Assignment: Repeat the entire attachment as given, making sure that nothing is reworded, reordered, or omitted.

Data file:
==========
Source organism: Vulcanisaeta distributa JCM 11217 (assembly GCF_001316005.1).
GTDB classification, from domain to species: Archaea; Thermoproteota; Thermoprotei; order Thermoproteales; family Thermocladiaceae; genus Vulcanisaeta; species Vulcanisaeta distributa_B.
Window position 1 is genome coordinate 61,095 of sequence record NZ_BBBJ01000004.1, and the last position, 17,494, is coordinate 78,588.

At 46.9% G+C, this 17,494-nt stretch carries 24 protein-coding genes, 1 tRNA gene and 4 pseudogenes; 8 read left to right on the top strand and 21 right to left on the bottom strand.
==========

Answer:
Source organism: Vulcanisaeta distributa JCM 11217 (assembly GCF_001316005.1).
GTDB classification, from domain to species: Archaea; Thermoproteota; Thermoprotei; order Thermoproteales; family Thermocladiaceae; genus Vulcanisaeta; species Vulcanisaeta distributa_B.
Window position 1 is genome coordinate 61,095 of sequence record NZ_BBBJ01000004.1, and the last position, 17,494, is coordinate 78,588.

At 46.9% G+C, this 17,494-nt stretch carries 24 protein-coding genes, 1 tRNA gene and 4 pseudogenes; 8 read left to right on the top strand and 21 right to left on the bottom strand.